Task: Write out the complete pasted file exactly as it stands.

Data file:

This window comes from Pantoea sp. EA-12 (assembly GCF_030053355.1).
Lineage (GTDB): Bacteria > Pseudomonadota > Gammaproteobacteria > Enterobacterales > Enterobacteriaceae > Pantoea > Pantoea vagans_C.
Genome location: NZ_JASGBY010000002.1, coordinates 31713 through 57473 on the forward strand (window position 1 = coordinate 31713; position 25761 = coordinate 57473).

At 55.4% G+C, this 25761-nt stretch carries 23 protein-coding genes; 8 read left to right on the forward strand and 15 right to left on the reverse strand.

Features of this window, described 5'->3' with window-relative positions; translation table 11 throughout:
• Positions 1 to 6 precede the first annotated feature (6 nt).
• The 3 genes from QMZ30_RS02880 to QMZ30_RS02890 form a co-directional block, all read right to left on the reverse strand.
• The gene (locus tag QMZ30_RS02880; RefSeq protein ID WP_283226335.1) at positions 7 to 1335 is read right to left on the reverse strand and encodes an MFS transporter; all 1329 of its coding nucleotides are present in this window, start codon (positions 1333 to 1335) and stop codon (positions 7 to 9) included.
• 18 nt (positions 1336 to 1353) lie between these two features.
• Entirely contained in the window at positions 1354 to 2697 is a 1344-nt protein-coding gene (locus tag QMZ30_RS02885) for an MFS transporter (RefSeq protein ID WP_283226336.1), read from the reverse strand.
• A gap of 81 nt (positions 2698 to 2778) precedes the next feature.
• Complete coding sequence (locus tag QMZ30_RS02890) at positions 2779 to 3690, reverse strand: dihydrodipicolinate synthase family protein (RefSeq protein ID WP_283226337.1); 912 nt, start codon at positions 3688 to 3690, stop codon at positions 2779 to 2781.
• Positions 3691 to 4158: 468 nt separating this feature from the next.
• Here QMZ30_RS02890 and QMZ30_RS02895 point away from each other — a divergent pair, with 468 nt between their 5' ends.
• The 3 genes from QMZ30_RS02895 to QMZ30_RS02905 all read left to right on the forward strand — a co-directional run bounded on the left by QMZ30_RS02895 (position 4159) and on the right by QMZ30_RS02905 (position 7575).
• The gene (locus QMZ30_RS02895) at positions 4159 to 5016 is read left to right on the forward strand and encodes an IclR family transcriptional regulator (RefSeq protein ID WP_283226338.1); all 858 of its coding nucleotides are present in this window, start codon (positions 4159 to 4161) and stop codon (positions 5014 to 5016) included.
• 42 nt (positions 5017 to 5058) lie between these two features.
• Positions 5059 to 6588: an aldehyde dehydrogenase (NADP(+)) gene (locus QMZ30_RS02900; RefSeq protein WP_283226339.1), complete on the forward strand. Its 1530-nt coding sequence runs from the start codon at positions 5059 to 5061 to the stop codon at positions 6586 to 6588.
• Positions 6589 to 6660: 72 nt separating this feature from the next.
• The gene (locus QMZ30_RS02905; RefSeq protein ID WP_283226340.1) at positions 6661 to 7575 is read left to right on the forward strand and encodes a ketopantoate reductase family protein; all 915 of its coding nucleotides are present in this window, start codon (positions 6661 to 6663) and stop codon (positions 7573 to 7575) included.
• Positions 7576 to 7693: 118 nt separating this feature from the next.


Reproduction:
This window comes from Pantoea sp. EA-12 (assembly GCF_030053355.1).
Lineage (GTDB): Bacteria > Pseudomonadota > Gammaproteobacteria > Enterobacterales > Enterobacteriaceae > Pantoea > Pantoea vagans_C.
Genome location: NZ_JASGBY010000002.1, coordinates 31713 through 57473 on the forward strand (window position 1 = coordinate 31713; position 25761 = coordinate 57473).

At 55.4% G+C, this 25761-nt stretch carries 23 protein-coding genes; 8 read left to right on the forward strand and 15 right to left on the reverse strand.

Features of this window, described 5'->3' with window-relative positions; translation table 11 throughout:
• Positions 1 to 6 precede the first annotated feature (6 nt).
• The 3 genes from QMZ30_RS02880 to QMZ30_RS02890 form a co-directional block, all read right to left on the reverse strand.
• The gene (locus tag QMZ30_RS02880; RefSeq protein ID WP_283226335.1) at positions 7 to 1335 is read right to left on the reverse strand and encodes an MFS transporter; all 1329 of its coding nucleotides are present in this window, start codon (positions 1333 to 1335) and stop codon (positions 7 to 9) included.
• 18 nt (positions 1336 to 1353) lie between these two features.
• Entirely contained in the window at positions 1354 to 2697 is a 1344-nt protein-coding gene (locus tag QMZ30_RS02885) for an MFS transporter (RefSeq protein ID WP_283226336.1), read from the reverse strand.
• A gap of 81 nt (positions 2698 to 2778) precedes the next feature.
• Complete coding sequence (locus tag QMZ30_RS02890) at positions 2779 to 3690, reverse strand: dihydrodipicolinate synthase family protein (RefSeq protein ID WP_283226337.1); 912 nt, start codon at positions 3688 to 3690, stop codon at positions 2779 to 2781.
• Positions 3691 to 4158: 468 nt separating this feature from the next.
• Here QMZ30_RS02890 and QMZ30_RS02895 point away from each other — a divergent pair, with 468 nt between their 5' ends.
• The 3 genes from QMZ30_RS02895 to QMZ30_RS02905 all read left to right on the forward strand — a co-directional run bounded on the left by QMZ30_RS02895 (position 4159) and on the right by QMZ30_RS02905 (position 7575).
• The gene (locus QMZ30_RS02895) at positions 4159 to 5016 is read left to right on the forward strand and encodes an IclR family transcriptional regulator (RefSeq protein ID WP_283226338.1); all 858 of its coding nucleotides are present in this window, start codon (positions 4159 to 4161) and stop codon (positions 5014 to 5016) included.
• 42 nt (positions 5017 to 5058) lie between these two features.
• Positions 5059 to 6588: an aldehyde dehydrogenase (NADP(+)) gene (locus QMZ30_RS02900; RefSeq protein WP_283226339.1), complete on the forward strand. Its 1530-nt coding sequence runs from the start codon at positions 5059 to 5061 to the stop codon at positions 6586 to 6588.
• Positions 6589 to 6660: 72 nt separating this feature from the next.
• The gene (locus QMZ30_RS02905; RefSeq protein ID WP_283226340.1) at positions 6661 to 7575 is read left to right on the forward strand and encodes a ketopantoate reductase family protein; all 915 of its coding nucleotides are present in this window, start codon (positions 6661 to 6663) and stop codon (positions 7573 to 7575) included.
• Positions 7576 to 7693: 118 nt separating this feature from the next.